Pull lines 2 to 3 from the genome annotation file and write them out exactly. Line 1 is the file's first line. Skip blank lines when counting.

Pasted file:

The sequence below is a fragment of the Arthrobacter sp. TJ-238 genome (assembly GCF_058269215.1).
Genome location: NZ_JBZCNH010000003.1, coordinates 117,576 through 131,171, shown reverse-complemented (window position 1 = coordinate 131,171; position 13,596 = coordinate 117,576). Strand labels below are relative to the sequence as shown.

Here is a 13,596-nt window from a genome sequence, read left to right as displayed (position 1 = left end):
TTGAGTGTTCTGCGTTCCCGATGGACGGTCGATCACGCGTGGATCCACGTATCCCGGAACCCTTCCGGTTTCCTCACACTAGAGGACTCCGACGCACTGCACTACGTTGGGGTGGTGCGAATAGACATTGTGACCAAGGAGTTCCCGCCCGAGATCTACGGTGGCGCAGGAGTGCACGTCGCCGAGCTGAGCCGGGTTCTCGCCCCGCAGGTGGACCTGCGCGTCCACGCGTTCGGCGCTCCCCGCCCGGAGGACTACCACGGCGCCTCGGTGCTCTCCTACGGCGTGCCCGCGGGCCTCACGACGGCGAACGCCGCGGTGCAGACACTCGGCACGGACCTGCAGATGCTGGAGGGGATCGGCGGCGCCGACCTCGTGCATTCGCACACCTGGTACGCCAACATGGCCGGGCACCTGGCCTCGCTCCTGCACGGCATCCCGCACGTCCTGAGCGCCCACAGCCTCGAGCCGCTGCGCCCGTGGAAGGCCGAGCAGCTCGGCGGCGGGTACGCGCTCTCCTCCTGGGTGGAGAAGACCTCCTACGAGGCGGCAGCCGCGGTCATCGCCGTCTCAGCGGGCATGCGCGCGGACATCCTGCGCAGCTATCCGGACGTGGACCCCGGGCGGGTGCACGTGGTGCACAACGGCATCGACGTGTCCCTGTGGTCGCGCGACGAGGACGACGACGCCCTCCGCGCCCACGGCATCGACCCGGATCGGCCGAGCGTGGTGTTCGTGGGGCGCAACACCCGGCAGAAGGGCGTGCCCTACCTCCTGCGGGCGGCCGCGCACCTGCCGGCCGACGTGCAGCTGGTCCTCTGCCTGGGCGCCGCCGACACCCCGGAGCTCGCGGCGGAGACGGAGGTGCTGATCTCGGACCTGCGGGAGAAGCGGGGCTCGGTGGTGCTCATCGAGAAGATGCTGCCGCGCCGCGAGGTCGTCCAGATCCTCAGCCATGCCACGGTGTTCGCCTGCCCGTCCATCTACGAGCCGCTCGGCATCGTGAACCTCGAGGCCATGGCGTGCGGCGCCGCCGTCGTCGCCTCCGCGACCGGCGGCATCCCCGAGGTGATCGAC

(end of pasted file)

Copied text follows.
Genome location: NZ_JBZCNH010000003.1, coordinates 117,576 through 131,171, shown reverse-complemented (window position 1 = coordinate 131,171; position 13,596 = coordinate 117,576). Strand labels below are relative to the sequence as shown.

Here is a 13,596-nt window from a genome sequence, read left to right as displayed (position 1 = left end):